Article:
- Careers guidance must be presented in an impartial manner and promote the best interests of the pupils to whom it is given. Careers guidance must also include information on all options available in respect of 16-18 education or training, including Apprenticeships and other work-based education and training options.
- In fulfilling their new duty, schools should secure access to independent face-to-face careers guidance where it is the most suitable support for young people to make successful transitions, particularly children from disadvantaged backgrounds or those who have special educational needs, learning difficulties or disabilities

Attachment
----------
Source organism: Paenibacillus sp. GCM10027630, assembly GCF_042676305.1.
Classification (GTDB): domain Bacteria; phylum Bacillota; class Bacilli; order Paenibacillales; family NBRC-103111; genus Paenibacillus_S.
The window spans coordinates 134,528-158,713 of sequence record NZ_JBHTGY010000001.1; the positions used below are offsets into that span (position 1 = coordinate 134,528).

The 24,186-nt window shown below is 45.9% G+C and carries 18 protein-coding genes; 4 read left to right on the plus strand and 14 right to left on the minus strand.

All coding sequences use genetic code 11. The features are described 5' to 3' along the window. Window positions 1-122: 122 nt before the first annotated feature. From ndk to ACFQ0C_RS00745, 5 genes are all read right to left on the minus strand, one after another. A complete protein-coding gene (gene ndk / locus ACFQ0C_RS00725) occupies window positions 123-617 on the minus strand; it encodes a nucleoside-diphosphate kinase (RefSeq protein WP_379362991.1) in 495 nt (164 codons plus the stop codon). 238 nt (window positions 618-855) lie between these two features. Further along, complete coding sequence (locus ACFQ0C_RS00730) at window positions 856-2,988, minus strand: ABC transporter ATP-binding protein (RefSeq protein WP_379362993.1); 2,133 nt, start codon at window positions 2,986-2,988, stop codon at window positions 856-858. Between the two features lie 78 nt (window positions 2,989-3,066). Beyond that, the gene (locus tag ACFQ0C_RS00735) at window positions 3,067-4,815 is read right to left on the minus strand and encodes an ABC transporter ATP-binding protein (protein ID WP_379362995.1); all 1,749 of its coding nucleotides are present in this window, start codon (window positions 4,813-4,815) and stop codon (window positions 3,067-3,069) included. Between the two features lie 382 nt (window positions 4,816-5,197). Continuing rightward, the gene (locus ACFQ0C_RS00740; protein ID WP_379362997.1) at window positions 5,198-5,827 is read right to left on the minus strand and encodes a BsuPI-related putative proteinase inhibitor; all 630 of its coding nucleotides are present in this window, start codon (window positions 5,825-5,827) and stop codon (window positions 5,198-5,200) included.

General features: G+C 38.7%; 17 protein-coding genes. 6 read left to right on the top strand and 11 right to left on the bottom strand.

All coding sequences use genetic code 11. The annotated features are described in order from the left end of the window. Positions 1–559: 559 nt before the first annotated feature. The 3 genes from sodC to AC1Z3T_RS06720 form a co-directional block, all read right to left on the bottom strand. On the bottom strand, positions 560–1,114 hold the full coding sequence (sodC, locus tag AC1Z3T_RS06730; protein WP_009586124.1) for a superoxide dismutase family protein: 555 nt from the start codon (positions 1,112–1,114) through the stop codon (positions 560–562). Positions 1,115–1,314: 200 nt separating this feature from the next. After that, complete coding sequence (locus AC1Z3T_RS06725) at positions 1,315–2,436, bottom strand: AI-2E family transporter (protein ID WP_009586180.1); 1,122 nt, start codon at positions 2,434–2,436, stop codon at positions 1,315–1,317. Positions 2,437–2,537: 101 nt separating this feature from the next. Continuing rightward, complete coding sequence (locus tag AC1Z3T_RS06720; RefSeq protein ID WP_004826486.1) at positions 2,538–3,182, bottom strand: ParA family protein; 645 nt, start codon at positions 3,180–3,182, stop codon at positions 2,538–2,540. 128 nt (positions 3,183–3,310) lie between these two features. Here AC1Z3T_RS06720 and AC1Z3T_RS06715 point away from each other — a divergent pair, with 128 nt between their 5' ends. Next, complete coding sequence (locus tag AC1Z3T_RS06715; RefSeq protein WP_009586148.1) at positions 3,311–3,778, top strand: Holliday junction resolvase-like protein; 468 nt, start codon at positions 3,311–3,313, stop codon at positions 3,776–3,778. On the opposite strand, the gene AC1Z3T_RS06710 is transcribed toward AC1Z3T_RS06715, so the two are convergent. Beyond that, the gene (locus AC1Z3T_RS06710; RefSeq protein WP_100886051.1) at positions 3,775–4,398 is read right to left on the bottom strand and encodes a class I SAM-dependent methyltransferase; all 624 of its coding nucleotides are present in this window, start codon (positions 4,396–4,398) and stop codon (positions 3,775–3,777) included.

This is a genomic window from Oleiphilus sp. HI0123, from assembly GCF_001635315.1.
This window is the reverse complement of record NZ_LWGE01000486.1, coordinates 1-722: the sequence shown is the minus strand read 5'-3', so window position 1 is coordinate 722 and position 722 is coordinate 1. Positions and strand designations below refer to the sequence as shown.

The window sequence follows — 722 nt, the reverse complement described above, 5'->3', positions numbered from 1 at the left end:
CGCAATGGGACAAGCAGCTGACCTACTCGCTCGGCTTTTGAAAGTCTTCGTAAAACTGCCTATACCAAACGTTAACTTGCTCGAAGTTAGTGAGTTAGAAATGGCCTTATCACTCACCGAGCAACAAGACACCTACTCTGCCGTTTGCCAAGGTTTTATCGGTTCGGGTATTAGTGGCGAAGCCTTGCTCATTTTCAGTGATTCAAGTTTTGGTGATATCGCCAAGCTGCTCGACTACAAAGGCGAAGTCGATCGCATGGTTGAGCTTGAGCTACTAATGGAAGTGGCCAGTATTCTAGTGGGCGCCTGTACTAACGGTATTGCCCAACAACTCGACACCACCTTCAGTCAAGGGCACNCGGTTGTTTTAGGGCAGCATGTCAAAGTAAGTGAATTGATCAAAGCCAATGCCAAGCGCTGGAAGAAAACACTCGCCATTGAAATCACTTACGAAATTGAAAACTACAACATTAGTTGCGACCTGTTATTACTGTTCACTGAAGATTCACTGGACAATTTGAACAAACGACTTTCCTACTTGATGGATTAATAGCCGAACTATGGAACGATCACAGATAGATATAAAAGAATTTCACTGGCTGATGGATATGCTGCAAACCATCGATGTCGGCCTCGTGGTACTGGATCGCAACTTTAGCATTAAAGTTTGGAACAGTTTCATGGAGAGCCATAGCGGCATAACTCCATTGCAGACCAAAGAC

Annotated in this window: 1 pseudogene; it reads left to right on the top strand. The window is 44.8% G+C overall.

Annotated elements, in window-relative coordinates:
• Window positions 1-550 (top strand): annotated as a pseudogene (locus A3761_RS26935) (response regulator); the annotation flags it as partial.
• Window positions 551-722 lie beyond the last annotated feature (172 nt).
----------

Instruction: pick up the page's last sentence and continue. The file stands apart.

- Schools may work individually or in consortia/partnerships to secure careers guidance services. Schools can commission independent careers guidance from providers engaged in delivering the National Careers Service or from other providers or individual careers guidance practitioners, as they see fit. Where schools deem face-to-face careers guidance to be appropriate for their pupils, it can be provided by qualified careers professionals.
- The Skills Funding Agency will require providers of the National Careers Service to be accredited to the revised version of the Matrix Standard by April 2013.
- Schools should consider a range of wider careers activities such as engagement with local employers and work-based education and training providers to offer all young people insights into the world of work, and with local colleges and universities for first-hand experience of further and higher education. Schools are free to determine the most appropriate forms of engagement but might consider mentoring, workplace visits, work experience, work shadowing, enterprise clubs, employer talks and links with local Higher Education institutions.